9. Arrested Development
Arrested Development is a real cult favourite and became an instant comedy classic on its initial airing. It focuses on the Bluth family, who were formerly wealthy but have fallen on harder times since patriarch George has been arrested for fraud. It falls to his son Michael to run the company and keep the rest of his crazy family in check. A terrific ensemble cast includes failed magician Gob, never-nude actor Tobias and supremely awkward teenager George Michael (Michael Cera). The jokes come thick and fast and there are endless lines of quotable dialogue, making it very rewatchable. After an enforced hiatus, Season 4 is due to air on Netflix in 2013 and is eagerly anticipated by fans.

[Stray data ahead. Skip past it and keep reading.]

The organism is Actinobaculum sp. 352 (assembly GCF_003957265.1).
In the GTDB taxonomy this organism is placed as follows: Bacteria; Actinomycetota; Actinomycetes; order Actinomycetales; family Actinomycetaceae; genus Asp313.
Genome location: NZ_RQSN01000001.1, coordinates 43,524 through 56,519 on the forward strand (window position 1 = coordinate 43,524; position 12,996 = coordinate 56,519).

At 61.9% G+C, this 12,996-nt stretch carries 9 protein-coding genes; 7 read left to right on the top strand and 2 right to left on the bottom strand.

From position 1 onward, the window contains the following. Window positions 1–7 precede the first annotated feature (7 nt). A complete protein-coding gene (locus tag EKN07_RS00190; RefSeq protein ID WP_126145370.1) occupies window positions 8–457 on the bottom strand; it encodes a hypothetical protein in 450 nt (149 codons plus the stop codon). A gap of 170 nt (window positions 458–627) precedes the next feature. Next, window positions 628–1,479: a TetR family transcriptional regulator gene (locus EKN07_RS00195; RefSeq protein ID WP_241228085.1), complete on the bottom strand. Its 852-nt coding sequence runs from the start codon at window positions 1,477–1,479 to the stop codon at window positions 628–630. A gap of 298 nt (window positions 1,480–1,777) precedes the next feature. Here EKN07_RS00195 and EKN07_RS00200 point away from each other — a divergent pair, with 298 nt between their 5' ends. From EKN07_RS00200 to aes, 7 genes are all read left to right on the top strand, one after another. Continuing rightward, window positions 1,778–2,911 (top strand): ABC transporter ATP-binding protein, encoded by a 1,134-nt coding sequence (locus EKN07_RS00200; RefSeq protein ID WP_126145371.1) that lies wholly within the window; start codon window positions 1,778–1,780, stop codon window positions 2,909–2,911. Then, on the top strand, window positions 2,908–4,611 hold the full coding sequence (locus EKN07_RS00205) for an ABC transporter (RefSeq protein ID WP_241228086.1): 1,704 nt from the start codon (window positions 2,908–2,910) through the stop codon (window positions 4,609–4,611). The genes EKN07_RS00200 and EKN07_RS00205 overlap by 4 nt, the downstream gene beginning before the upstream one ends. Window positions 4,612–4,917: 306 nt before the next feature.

10. The Killing
If you are a fan of intense, unsettling crime dramas then The Killing is the one for you. Each season of this Danish thriller deals with a single murder case, the police investigation surrounding it and the devastating effect on the victim's family. This Nordic Noir is full of unexpected plot twists and its intelligent, involving storyline will soon have you gripped. Sofie Grabol shines as lead detective Sarah Lund and may be single-handedly responsible for bringing the chunky knitted sweater back into fashion. It has recently been remade by US television but this is by far the superior version, so long as you don't mind the subtitles.
By Peter Boye